(Photos Allan Hamilton)
Arriving in Adelaide the USA 7s team has to be frustrated. At present they are in a sort of limbo, generally beating the teams you’d expect them to beat, and not beating the teams you’d hope they’d beat.
What that has meant is a record over the past three tournaments of 9 wins and 8 losses, but no IRB points, not upsets of teams like England or Samoa, and, finally, in Hong Kong, a loss against Japan.
That loss was due in part to matchups. Al Caravelli ran out a team that was big and physical, and then watched them try to play Japan’s more shifty, open-running game. Still, the Eagles had a clear chance to win that game – a pass to an open man with a big hole through which to run. Young Taylor Mokate dropped the pass.
Asked what was going through his mind by his coach, Mokate was refreshingly honest, prompting anyone to think “yeah, I’ve been there.”
He said, “I was thinking I was going to score the try, win the game, and be the hero.” What he should have been thinking was, catch the ball.
But the USA lost that game for other reasons, too. Shalom Suniula ran into Japan three players with no support nearby, giving the ball to Japan (they didn’t score, but then neither did the USA). A player was offside on a 22 dropout. Todd Clever was slow getting the ball out from a ruck (he wasn’t thinking pass, he was thinking fend and run) and the resulting turnover led to a try. Suniula and Justin Boyd don’t connect on a fancy passing movement. The Eagles are called for foot up in the scrum, leading directly to a try.
Almost any one of those things, had they not happened, could have resulted in a win for the USA.
Caravelli doesn’t want his players thinking about where they will finish in Adelaide, or how many points they need to accumulate in the HSBC Sevens World Series (with 6, the USA is ranked 13th, on the outside looking in with regards to core status).
What he wants his players to think about is: catch the pass. Make the pass. Link with your group of three.
“We should have finished the game out early,” Caravelli told RUGBYMag.com. “We should have been up 22 or 26 nil. We were the better team. But we have to learn from it. What Taylor did, I can give you a long list of people who’ve done it on an international stage. Taylor also did a lot of good stuff and could be starting. What I want him and all the other players to do is stop thinking about IRB points or any of that other stuff, and instead be in the moment, see what's in front of you, and execute with the proper technique. We do that, all the rest will come.”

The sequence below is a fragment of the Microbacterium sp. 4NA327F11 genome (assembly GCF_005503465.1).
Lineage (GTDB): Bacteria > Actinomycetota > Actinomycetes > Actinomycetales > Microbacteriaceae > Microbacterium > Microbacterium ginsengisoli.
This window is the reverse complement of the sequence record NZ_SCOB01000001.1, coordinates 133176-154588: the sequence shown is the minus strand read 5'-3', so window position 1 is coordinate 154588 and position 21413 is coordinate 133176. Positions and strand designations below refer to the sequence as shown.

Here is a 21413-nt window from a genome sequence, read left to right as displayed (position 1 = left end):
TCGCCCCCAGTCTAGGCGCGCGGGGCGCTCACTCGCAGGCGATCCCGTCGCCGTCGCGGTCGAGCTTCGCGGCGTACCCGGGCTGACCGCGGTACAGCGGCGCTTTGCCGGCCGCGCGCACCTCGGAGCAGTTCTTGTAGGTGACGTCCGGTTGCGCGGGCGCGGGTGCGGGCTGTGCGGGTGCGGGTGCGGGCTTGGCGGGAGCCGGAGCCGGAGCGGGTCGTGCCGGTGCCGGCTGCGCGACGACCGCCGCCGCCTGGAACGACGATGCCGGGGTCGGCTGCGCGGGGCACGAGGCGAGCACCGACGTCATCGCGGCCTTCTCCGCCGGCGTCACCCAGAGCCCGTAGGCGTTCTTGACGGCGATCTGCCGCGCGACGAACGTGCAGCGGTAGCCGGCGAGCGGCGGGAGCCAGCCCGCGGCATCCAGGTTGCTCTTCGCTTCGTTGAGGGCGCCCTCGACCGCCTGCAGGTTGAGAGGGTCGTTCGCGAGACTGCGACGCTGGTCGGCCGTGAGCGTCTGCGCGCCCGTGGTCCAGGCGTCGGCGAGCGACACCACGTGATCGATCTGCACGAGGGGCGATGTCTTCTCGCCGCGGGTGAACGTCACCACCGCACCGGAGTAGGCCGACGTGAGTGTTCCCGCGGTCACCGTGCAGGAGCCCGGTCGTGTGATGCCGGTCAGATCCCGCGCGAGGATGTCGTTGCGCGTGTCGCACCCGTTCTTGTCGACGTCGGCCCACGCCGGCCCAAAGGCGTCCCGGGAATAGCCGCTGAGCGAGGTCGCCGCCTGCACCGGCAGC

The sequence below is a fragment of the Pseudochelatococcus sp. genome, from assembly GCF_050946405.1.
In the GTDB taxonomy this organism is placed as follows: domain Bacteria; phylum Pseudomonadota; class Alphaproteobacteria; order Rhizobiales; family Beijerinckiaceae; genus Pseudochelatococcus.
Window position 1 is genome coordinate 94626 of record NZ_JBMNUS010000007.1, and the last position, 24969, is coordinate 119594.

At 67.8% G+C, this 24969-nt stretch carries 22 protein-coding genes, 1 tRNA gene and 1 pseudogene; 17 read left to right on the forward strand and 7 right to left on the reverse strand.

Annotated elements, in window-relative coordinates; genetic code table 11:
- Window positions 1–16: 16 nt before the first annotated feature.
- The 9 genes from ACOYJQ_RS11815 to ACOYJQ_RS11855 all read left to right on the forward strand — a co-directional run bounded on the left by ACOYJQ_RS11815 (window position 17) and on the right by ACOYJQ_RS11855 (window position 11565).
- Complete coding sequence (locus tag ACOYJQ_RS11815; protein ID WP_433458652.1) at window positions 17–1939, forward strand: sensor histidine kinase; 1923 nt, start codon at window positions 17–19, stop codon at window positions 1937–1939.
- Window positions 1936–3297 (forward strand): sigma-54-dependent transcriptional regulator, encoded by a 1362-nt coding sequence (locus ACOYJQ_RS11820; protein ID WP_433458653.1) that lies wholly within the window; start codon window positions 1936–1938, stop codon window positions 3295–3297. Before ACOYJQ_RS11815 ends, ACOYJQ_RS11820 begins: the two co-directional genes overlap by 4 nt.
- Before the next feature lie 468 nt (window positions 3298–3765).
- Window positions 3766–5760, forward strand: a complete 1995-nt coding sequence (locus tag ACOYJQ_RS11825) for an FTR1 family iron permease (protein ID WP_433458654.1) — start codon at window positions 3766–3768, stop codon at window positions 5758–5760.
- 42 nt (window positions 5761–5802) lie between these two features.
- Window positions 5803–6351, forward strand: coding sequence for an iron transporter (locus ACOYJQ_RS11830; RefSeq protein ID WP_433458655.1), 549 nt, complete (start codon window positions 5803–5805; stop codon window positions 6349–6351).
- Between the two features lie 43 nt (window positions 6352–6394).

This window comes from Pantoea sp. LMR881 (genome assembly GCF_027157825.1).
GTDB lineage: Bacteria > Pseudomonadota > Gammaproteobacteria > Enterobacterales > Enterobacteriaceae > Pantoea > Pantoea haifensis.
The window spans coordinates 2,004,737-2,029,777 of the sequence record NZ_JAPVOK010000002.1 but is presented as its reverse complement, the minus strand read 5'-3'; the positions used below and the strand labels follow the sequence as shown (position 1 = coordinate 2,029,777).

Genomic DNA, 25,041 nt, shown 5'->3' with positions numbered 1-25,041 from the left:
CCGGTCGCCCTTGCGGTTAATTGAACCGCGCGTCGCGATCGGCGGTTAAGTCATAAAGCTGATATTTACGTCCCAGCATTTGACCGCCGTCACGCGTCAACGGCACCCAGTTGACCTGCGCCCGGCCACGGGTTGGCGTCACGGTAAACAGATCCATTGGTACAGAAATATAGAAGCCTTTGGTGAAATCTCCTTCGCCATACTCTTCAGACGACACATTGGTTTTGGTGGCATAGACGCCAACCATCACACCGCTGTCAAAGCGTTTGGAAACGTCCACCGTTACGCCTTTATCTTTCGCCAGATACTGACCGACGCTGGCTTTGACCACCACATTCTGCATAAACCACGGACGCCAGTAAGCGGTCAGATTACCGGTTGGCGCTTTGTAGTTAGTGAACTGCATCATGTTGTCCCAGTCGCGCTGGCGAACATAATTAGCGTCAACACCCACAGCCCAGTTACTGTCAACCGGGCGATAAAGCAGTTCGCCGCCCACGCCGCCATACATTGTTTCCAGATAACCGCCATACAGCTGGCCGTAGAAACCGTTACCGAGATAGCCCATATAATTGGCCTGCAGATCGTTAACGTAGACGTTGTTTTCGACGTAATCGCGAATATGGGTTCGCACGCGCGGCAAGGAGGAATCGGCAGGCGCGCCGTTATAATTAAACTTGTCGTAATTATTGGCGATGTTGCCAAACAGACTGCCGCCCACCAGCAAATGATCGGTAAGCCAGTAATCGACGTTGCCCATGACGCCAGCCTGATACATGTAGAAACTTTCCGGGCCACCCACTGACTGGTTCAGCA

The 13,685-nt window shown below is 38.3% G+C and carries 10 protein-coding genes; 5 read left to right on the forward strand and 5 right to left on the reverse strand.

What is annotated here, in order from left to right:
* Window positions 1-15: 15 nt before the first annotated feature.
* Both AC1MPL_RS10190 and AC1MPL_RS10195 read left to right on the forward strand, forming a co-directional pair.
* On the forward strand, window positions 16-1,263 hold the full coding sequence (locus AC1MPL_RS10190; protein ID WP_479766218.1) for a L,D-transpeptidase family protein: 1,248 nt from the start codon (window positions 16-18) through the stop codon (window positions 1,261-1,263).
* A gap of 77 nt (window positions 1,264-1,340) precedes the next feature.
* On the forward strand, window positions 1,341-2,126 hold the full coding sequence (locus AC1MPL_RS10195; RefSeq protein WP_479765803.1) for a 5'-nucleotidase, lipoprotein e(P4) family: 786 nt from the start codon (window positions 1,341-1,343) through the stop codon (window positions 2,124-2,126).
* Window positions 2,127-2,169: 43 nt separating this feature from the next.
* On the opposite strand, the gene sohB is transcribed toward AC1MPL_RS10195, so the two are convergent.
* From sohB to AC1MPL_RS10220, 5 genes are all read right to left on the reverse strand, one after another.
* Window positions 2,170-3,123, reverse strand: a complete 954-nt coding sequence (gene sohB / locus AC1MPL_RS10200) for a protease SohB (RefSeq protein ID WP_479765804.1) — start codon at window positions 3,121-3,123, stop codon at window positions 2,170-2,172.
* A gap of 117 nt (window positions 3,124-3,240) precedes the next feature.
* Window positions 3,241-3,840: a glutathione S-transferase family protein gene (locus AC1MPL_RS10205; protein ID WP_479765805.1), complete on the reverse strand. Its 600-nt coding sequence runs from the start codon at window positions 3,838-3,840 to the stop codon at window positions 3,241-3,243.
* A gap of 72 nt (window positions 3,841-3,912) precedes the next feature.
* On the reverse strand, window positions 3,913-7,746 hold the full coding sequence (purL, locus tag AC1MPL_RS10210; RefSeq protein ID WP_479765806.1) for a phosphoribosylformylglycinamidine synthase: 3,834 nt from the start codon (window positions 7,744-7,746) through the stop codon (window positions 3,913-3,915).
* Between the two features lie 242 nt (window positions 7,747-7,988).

Caravelli said the team is making improvements – handling errors were way down from Las Vegas, their tackle rate is now 79.8%; Caravelli wants 85% for Adelaide – but not quickly enough.
They need to be better offloading from the ground. They may be the best rucking team on the circuit, but that doesn’t mean you go into a crowd of tacklers with no one with you. The addition of Clever may be a shot in the arm, but any addition means a team has to adjust – adjust to a player’s quirks, his strengths and weaknesses – and as usual the Eagles are playing catchup on that front.
All of that can come together in Adelaide. It’s happened before, when the USA has been sort of OK and suddenly starts playing much better. If it happens this weekend it will be against the odds considering they are in far and away the toughest pool, with Fiji, Australia and Tonga. Still, the Eagles have beaten all of these teams (Fiji most recently in 2009 in Wellington, 15-10, Australia most recently in George in 2008 28-26, and Tonga most recently this past weekend, 26-21 in OT). Is it too much to to think they might win two of those games?
Notes: Zack Test is really coming into his own. He is more physical, and getting even better on the kickoffs. His 17 tries in the IRB Sevens World Series season ties him with four others for 7th on the circuit. His six tries in Hong Kong was the most by anyone who played only five games. Second on the team in tries is Paul Emerick, with 11, followed by Roland Suniula and Matt Hawkins, both with nine.